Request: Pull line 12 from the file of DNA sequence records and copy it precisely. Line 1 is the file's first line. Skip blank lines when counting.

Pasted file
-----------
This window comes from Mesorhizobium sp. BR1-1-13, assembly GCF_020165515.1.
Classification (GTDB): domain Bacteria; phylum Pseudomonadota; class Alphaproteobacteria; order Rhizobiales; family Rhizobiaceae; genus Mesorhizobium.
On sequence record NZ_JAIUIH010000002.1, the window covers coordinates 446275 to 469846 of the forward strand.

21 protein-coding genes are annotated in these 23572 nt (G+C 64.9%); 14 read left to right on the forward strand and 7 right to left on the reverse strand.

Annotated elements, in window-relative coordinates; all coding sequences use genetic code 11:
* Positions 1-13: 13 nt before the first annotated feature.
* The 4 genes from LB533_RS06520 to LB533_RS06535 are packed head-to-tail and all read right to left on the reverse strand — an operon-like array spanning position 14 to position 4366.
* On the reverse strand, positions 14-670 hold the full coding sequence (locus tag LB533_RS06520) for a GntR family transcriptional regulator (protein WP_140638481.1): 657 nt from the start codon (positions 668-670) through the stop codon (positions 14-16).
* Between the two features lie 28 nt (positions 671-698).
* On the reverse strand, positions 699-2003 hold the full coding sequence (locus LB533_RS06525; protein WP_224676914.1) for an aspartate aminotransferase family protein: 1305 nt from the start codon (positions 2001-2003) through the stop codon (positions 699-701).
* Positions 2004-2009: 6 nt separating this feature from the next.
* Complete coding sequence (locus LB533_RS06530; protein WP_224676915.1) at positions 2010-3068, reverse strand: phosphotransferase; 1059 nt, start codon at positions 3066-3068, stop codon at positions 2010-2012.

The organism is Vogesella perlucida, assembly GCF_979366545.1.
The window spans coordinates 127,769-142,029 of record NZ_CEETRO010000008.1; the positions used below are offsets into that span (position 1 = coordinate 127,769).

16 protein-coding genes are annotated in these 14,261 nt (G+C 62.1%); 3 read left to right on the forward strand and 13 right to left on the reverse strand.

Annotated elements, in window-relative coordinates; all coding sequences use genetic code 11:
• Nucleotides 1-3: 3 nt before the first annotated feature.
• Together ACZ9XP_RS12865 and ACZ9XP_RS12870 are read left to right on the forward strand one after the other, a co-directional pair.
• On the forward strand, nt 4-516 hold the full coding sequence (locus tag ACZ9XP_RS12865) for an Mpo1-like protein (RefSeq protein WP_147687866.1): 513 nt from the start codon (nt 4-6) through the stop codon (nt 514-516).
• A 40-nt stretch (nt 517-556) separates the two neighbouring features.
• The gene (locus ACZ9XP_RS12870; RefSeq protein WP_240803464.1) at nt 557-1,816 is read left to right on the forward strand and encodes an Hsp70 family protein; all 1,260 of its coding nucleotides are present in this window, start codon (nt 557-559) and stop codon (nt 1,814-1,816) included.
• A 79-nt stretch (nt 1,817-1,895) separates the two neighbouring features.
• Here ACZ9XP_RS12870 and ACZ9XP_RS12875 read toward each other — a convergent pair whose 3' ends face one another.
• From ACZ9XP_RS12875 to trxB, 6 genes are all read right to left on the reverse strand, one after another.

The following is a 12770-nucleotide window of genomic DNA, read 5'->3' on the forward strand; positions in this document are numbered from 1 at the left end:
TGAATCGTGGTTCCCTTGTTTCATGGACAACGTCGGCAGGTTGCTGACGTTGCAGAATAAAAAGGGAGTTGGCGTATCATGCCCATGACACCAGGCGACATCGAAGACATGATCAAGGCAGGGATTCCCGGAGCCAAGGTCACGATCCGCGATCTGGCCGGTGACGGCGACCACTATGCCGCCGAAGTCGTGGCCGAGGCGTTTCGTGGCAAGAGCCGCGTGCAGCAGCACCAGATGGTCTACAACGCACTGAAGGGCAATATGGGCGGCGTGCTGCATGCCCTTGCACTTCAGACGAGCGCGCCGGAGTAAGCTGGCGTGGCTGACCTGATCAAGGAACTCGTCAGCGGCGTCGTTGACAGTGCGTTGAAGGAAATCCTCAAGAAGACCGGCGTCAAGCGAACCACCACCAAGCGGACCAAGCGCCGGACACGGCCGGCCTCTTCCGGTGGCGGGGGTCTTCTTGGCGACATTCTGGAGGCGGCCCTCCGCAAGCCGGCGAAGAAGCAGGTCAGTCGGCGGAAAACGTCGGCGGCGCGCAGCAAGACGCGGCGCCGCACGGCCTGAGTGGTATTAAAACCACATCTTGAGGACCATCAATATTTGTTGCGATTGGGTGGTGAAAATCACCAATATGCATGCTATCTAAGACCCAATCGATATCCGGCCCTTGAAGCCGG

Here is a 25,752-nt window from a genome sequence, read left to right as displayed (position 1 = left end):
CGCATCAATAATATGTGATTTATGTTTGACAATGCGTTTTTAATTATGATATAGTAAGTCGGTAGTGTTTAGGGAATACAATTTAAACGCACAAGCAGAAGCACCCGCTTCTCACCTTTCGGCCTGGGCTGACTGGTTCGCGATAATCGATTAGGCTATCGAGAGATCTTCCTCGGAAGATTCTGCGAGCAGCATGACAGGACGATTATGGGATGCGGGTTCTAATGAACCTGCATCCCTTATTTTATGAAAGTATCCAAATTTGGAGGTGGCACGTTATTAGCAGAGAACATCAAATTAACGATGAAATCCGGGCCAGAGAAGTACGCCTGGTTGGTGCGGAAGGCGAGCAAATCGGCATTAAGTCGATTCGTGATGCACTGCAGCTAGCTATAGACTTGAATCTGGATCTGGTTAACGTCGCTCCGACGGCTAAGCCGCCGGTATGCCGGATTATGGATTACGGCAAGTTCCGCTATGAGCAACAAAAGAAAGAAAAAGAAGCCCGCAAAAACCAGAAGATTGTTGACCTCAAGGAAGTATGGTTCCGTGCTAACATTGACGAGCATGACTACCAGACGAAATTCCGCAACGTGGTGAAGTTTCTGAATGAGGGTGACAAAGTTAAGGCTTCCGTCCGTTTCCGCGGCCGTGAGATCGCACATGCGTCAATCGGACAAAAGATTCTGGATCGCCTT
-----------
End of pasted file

* Complete coding sequence (locus LB533_RS06530; protein WP_224676915.1) at positions 2010-3068, reverse strand: phosphotransferase; 1059 nt, start codon at positions 3066-3068, stop codon at positions 2010-2012.